The Shakespeare Conference: SHK 11.0989  Tuesday, 9 May 2000.

From:           Edmund M. Taft <This email address is being protected from spambots. You need JavaScript enabled to view it.>
Date:           Monday, 08 May 2000 21:57:39 +0000
Subject:        Fortinbras

In discussing Hamlet's killing of Claudius, David Bishop writes, "What
this act isn't, it seems to me, is the original revenge commanded by the
ghost."  Really?  From line 305 on, Hamlet is a walking, talking dead
man-the very image of his father!  Old Hamlet does not have to be
mentioned in 5.2, for young Hamlet now plays his part!  And Gertrude's
end HAS been left to heaven: neither Claudius not Hamlet wills it,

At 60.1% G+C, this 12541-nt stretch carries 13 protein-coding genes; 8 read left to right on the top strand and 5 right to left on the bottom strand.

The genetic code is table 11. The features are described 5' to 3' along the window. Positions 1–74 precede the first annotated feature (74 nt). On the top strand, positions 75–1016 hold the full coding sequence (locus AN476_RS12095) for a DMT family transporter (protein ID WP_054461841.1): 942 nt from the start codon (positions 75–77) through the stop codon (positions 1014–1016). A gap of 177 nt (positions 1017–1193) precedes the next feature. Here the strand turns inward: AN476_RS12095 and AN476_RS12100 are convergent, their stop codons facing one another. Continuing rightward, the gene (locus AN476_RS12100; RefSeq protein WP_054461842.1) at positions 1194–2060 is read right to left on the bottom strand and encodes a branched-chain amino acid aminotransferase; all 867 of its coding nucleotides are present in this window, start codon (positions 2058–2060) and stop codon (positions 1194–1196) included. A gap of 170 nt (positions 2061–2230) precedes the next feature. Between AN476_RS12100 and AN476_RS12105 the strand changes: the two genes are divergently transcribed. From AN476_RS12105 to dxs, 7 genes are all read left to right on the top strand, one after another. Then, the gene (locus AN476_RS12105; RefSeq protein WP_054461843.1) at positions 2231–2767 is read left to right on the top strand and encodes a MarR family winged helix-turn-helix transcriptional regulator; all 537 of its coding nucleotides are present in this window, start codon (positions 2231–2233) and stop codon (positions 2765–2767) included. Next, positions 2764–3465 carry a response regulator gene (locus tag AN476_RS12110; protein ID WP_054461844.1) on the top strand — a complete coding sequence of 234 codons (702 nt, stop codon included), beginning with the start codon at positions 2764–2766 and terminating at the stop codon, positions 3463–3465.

though Claudius IS responsible for it.

Bishop goes on to argue that whether the king is under the law is a
debatable point in Renaissance legal scholarship.  Well, yes, but the
whole point of Richard II (on which the second scene of Hamlet is
modeled) is that Richard IS under the law.  His failure to appreciate
that fact leads to robbing Bolingbroke of his title, land, and money-all
of which, ineluctably, causes Richard's own downfall.

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